MemorySil™ is a remarkable line of shape-memory materials, products of Adaptive Rubber LLC. These materials are viscoelastic silicone rubbers (VSR), dynamic thermoset elastomers invented by physicist Lou Bloomfield at the University of Virginia.
Like ordinary silicone rubber, a VSR contains silicone polymer chains that have been permanently crosslinked into a vast molecular network. Although the silicone chains remain locally mobile at ambient temperatures, their permanent crosslinks limit their motions and give the material a permanent equilibrium shape. Because the macromolecular network formed by the chains and permanent crosslinks cannot flow, it is a solid network and the material containing it is a network solid. Ordinary silicone rubbers and VSR are network solids, otherwise known as thermosets.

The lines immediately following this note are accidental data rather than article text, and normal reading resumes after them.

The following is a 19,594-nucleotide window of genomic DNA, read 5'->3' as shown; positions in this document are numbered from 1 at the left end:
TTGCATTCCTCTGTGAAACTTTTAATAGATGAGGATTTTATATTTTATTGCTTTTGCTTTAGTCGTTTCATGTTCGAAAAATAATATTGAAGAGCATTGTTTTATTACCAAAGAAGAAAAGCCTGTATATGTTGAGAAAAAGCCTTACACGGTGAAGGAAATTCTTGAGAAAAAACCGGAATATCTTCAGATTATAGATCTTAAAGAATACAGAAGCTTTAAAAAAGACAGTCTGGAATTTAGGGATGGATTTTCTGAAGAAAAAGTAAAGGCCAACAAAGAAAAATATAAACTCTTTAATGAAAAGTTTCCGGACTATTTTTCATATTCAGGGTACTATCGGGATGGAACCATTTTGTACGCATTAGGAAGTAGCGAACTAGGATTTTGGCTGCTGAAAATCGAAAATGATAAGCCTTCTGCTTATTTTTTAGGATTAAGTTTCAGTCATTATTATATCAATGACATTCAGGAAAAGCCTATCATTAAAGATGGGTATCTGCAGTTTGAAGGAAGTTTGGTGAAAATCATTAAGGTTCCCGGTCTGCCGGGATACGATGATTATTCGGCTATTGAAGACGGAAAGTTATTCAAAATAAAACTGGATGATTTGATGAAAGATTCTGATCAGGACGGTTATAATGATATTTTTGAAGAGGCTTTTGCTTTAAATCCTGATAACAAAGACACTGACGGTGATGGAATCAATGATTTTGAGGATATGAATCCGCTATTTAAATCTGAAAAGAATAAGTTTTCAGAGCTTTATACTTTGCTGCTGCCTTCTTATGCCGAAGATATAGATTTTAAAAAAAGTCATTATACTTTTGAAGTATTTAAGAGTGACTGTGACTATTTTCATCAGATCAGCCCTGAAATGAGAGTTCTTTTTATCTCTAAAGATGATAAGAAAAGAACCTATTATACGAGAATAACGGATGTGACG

Unlike an ordinary silicone rubber, however, a VSR is also a network liquid. That’s because, in addition to its permanent crosslinks, a VSR also has temporary crosslinks. Discovered by Bloomfield in silicones, temporary crosslinks are rare and revolutionary: they form strong covalent attachments between polymer chains but those attachments are brief. While permanent crosslinks bind the same polymer chains forever, temporary crosslinks swap polymer chains rapidly in an endless series of exchanges.
The temporary crosslinks add to a VSR’s vast molecular network, but their contribution can evolve with time and shape. In the absence of any permanent crosslinks, the temporary crosslinks would assemble the silicone chains into a macromolecular network that can flow, a liquid network, and the material containing it would be a network liquid. In a VSR, the temporary crosslinks build on the solid network formed by the permanent crosslinks, so the VSR consists of a liquid network piggybacking on a solid network. A VSR is thus a dual-network rubber: it contains one network with dual character: solid and liquid.
For more details, see the complete scientific manuscript at: http://arxiv.org/abs/1801.09253